Blue Print had contact with St Helens Marine Rescue radio listening watch in the evening, reporting they were heading north and had a very strong southerly wind. At 11.30pm a Mayday call was heard by our standby station: Blue Print had hit a rock north of Eddystone Point, possibly Cabbage Rock. We immediately contacted Marine Police in St Helens, opened up base radios with the Tasmanian police and Marine Rescue crew and continued contact. The 2300 observation gave the wind strength at Eddystone as southerly at 65 knots.

Blue Print said they were taking water and believed they were inshore of Georges Rocks. This was most concerning as there are a number of navigation hazards in this area.Visibility was down to zero with a large sea.

The skipper then reported that the yacht had hit something hard and had stopped sailing. After a minute or so, they advised that they were going to abandon ship.

We sat at the radio with our hearts in out mouths,thinking only the worst could happen. Three minutes later Blue Print came back on the air reporting that they were up on the beach on the northern end of Cod Bay.

Sergeant Elwyn Williams and Constable Kevin Smith left St Helens immediately in a 4×4 to recover them, succesfully doing so in the early hours of the morning in very poor conditions.

The owner contacted St Helens Marine Rescue with a view to recovering Blue Print.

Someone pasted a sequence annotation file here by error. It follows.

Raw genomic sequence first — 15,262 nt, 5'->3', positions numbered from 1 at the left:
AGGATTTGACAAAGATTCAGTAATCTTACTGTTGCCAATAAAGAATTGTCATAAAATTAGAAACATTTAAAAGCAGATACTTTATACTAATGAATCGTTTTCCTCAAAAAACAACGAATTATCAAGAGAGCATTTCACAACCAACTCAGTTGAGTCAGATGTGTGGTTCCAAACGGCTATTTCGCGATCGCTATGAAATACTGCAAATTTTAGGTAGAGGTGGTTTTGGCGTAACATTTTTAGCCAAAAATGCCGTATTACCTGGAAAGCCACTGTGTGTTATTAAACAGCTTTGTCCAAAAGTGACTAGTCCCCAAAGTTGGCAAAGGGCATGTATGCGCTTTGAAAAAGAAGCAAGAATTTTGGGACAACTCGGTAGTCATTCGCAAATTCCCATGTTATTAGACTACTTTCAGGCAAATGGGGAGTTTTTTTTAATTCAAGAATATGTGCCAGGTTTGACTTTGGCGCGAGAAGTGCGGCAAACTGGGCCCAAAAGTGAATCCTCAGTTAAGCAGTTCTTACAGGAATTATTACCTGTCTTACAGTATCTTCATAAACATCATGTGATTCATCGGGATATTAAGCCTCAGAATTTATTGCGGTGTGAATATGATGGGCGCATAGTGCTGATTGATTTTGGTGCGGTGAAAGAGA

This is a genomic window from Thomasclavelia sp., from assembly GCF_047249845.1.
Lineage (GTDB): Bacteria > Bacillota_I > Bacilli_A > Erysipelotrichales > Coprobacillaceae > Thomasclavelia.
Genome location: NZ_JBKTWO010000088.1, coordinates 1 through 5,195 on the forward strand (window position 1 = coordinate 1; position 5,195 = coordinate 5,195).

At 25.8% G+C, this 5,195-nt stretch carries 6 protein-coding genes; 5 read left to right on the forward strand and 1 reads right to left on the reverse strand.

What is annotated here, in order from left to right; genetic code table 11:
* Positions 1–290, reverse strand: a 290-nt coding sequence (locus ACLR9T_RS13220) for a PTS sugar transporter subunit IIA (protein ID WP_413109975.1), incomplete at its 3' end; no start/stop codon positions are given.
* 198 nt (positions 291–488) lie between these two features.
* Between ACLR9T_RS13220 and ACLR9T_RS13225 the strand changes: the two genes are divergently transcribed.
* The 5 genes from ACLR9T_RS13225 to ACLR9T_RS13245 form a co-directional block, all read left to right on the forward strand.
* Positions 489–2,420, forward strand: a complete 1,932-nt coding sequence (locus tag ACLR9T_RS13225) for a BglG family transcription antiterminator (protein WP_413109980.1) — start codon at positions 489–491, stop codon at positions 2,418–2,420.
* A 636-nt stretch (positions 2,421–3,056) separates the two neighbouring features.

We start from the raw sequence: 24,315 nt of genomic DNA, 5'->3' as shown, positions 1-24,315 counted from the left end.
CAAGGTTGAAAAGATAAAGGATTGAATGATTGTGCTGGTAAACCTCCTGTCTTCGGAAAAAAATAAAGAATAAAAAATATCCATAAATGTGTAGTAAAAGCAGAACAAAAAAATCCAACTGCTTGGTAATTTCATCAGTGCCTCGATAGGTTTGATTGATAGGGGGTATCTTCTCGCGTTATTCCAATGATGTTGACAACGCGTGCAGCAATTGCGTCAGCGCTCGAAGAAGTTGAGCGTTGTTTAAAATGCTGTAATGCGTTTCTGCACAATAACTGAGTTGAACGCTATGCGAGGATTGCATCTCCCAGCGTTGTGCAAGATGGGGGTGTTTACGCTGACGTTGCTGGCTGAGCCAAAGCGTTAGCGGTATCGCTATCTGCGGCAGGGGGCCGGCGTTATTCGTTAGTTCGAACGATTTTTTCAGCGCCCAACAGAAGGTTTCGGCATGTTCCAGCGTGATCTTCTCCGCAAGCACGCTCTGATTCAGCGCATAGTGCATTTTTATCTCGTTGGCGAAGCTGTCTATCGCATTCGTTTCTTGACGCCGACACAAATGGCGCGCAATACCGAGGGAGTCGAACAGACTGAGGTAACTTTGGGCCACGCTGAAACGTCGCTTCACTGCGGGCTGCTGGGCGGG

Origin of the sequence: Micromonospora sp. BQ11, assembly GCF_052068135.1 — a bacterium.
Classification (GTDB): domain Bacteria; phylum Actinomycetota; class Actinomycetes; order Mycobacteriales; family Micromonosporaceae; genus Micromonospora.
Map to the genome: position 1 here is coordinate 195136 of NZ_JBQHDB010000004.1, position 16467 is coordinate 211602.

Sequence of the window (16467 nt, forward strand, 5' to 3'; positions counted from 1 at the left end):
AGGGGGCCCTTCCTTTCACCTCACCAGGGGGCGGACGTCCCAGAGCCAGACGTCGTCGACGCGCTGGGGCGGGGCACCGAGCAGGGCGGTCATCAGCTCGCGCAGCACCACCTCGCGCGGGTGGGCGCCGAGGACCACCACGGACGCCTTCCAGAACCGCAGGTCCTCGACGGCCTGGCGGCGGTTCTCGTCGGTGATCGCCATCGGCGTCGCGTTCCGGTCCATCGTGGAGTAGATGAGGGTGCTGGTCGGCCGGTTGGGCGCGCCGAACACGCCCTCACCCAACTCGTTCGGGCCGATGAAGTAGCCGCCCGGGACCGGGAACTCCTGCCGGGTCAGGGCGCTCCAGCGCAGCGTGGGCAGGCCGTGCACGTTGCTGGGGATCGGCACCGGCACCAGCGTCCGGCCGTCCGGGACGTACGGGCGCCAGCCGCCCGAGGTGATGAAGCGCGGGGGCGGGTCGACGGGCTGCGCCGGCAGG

We thought the chance of recovery were good providing there was no significant damage.The yacht had to be removed as it was aground in the Mt William National Park.

The St Helens Marine Rescue vessel, Sea Guardian(Solent Class), skippered by experienced local fisherman Lance Barber, left St Helens to attempt a recovery. Sgt Williams and Constable Smith put the Police inflatable in at Eddystone Point. The inflatable was used to put crew onshore with tow ropes and equipment.

After arrival, an inspection of Blue Print revealed a crack on the hull along the keel, this was temporarily patched. The yacht had been pushed approximately 20 metres up the beach and a number of shallow rocks were going to make towing to sea awkward.
The keel was embedded in sand. The keel was cleared and a 100 metre tow line secured. Blue Print had to be turned, with mast out to sea, to ease the drag to water. After a couple of breaks in the tow rope and three hours of hard work, Blue Print was in the water.

She was successfully towed back to St Helens, much to the owners delight.

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Posted in Activities